After the EV1, GM continued to pursue its strategy of developing and testing a diverse range of technologies and brought them forward in distinctive concept vehicles. These included the 2000 Precept, 2001 HydroGen1, 2002 AUTOnomy, 2002 Hy-wire, 2004 HydroGen3.

Fuel cells continued to be part of GM's advanced vehicles strategy. The Sequel was an innovative fuel cell vehicle introduced in 2005 at the North American International Auto Show in Detroit. It was the first vehicle in the world to successfully integrate a hydrogen fuel cell propulsion system with a broad menu of advanced technologies such as steer-and brake-by-wire controls, wheel hub motors, lithium-ion batteries and a lightweight aluminum structure. It used clean, renewable hydrogen as a fuel and emitted only water vapor. Compared to other fuel cell vehicles of its day, Sequel had an unprecedented range of 300 miles between fill-ups and spirited acceleration, attaining 60 mph in just 10 seconds.

A precursor to the Sequel was actually the 1966 Electrovan, a converted GMC van which utilized a "hydrogen oxygen fuel cell," and had a maximum range of 100 to 150 miles. GM built the Electrovan with the same solid state engineering and drive motor as the Electrovair II.

Fuel cell technology was introduced in a number of prototype vehicles primarily in conjunction with municipal and corporate fleet customers. However, through the Project Driveway program GM provided 100 2007 Chevrolet Equinox fuel cell vehicles to real-world consumers. It was the world’s largest fuel cell vehicle fleet ever assembled. It was the first meaningful market test of fuel cell vehicles anywhere. A variety of drivers – in differing driving environments – operated these vehicles and refueled with hydrogen in three geographic areas: California, the New York metropolitan area and Washington D.C.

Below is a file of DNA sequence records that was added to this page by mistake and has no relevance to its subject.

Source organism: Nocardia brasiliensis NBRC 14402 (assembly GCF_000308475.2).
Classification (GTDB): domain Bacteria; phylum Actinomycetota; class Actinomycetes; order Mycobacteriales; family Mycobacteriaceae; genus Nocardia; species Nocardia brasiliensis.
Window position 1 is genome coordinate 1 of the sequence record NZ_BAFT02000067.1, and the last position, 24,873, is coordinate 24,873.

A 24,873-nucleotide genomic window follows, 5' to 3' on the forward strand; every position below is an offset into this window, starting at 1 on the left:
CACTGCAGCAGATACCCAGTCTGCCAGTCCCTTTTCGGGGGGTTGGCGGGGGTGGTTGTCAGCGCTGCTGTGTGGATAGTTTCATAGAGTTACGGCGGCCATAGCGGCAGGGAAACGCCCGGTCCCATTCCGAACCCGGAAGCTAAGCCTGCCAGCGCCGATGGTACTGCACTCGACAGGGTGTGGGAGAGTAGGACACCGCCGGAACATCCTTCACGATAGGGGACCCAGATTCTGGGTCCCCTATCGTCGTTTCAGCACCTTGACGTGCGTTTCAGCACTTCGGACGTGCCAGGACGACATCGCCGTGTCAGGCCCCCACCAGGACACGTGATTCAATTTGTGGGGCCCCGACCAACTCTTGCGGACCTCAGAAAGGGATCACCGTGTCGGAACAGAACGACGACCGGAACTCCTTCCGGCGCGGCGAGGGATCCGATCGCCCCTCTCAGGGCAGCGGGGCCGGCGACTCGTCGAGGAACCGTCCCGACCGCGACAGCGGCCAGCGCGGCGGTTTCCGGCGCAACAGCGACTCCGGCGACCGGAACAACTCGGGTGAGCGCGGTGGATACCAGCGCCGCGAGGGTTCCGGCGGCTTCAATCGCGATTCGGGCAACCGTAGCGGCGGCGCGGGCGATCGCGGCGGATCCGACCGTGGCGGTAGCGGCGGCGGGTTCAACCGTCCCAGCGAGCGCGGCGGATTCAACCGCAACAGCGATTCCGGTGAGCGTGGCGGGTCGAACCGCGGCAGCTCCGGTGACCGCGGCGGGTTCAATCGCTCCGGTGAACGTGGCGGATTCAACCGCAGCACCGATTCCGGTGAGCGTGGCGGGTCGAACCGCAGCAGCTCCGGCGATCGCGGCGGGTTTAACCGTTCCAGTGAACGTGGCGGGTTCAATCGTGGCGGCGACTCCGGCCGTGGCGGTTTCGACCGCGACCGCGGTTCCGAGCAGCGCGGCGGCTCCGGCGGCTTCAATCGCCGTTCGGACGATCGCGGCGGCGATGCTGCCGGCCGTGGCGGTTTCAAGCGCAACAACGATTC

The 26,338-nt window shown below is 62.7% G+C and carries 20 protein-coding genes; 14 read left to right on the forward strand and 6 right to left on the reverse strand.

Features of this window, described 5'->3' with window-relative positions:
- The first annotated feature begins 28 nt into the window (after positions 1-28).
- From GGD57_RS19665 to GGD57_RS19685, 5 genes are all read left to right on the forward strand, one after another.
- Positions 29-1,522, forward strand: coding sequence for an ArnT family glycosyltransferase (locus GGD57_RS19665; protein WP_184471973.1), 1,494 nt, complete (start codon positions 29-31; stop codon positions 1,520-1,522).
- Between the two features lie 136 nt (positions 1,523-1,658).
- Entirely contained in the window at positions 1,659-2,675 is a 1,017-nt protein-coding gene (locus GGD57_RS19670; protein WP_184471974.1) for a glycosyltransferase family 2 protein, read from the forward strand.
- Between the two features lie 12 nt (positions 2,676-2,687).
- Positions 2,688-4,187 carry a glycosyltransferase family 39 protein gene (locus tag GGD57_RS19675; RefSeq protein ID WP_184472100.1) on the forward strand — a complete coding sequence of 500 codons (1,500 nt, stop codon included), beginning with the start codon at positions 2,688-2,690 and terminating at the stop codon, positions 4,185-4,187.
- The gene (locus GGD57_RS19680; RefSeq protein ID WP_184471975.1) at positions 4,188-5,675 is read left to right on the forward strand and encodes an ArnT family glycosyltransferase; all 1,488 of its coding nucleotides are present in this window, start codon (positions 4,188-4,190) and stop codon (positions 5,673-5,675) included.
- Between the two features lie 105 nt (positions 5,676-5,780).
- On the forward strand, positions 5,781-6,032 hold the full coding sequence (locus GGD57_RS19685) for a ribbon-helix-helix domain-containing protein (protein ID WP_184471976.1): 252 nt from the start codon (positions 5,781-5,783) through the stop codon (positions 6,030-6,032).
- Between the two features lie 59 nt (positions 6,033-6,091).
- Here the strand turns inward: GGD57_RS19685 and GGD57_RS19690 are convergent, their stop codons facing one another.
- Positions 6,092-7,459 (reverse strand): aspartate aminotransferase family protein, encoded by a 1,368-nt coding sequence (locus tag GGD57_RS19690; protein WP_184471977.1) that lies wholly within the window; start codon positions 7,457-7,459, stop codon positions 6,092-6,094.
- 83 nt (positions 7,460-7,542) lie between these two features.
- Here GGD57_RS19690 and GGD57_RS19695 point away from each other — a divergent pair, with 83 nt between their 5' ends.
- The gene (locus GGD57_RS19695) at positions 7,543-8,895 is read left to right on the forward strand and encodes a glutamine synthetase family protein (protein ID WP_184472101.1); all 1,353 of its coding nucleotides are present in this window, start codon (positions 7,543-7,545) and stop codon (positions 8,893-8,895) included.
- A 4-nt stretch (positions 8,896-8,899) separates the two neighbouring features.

On the heels of the fuel cell market test GM announced its next new electric concept, the 2007 Chevrolet Volt. The Volt brought in a new era of electrification of the automobile by creating a new class of vehicle known as the Extended-Range Electric Vehicle, or E-REV.

The E-REV was significant because vehicle propulsion technology had not changed in more than 100 years. Vehicles operate in pretty much the same fashion as when Karl Benz introduced the horseless carriage in 1886. Today, while mechanical propulsion will be with us for many decades to come, GM sees a market for various forms of electric vehicles, including fuel cells and electric vehicles using gas and diesel engines to extend the range. With our new E-flex concept, we can produce electricity from gasoline, ethanol, bio-diesel or hydrogen.

The Chevrolet Volt is just the first variant of the E-flex System. The heart of the Volt is the Voltec electric propulsion system, which combines battery-only electric driving with an efficient, gas-powered engine giving the Volt up to 379 total miles of driving before having to recharge the battery or fill up the small gas tank. The Volt can be fully charged by plugging it into a 110-volt outlet for approximately six hours a day. Moving quickly from concept to reality, the Volt became the only mass produced U.S.-built electric vehicle.

Within the framework of GM's vehicle electrification strategy, and following the U.S. market introduction of the Chevrolet Volt plug-in hybrid vehicle in late 2010, the Chevrolet Spark EV was released in June 2013 as the first all-electric passenger car marketed by General Motors in the U.S. since the EV1 was discontinued in 1999.

In 2014 Cadillac launched its version of the Extended-Range Electric Vehicle, the Cadillac ELR. With similar technology as the Volt, the ELR combined electrification with Cadillac luxury and style. The vehicle was born from the 2009 Converj concept vehicle.

GM’s commitment to the Extended-Range Electric Vehicle approach continues with the launch of the 2016 Chevrolet Volt. The new Volt is 100 pounds lighter, offers 50 miles of EV range, offers greater efficiency and provides stronger acceleration. It delivers a driving range of more than 400 miles.